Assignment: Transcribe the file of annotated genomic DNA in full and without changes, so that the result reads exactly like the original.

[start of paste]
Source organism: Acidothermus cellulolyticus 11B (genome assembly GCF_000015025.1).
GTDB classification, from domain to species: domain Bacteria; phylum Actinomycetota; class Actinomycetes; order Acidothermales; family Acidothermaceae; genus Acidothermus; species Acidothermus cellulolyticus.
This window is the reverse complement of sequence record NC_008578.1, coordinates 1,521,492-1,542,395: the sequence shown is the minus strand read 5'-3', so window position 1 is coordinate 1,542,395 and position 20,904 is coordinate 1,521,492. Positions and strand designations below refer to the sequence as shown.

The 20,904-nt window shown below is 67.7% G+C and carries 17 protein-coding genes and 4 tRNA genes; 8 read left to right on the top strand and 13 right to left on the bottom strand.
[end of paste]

Source organism: Acidothermus cellulolyticus 11B (genome assembly GCF_000015025.1).
GTDB classification, from domain to species: domain Bacteria; phylum Actinomycetota; class Actinomycetes; order Acidothermales; family Acidothermaceae; genus Acidothermus; species Acidothermus cellulolyticus.
This window is the reverse complement of sequence record NC_008578.1, coordinates 1,521,492-1,542,395: the sequence shown is the minus strand read 5'-3', so window position 1 is coordinate 1,542,395 and position 20,904 is coordinate 1,521,492. Positions and strand designations below refer to the sequence as shown.

The 20,904-nt window shown below is 67.7% G+C and carries 17 protein-coding genes and 4 tRNA genes; 8 read left to right on the top strand and 13 right to left on the bottom strand.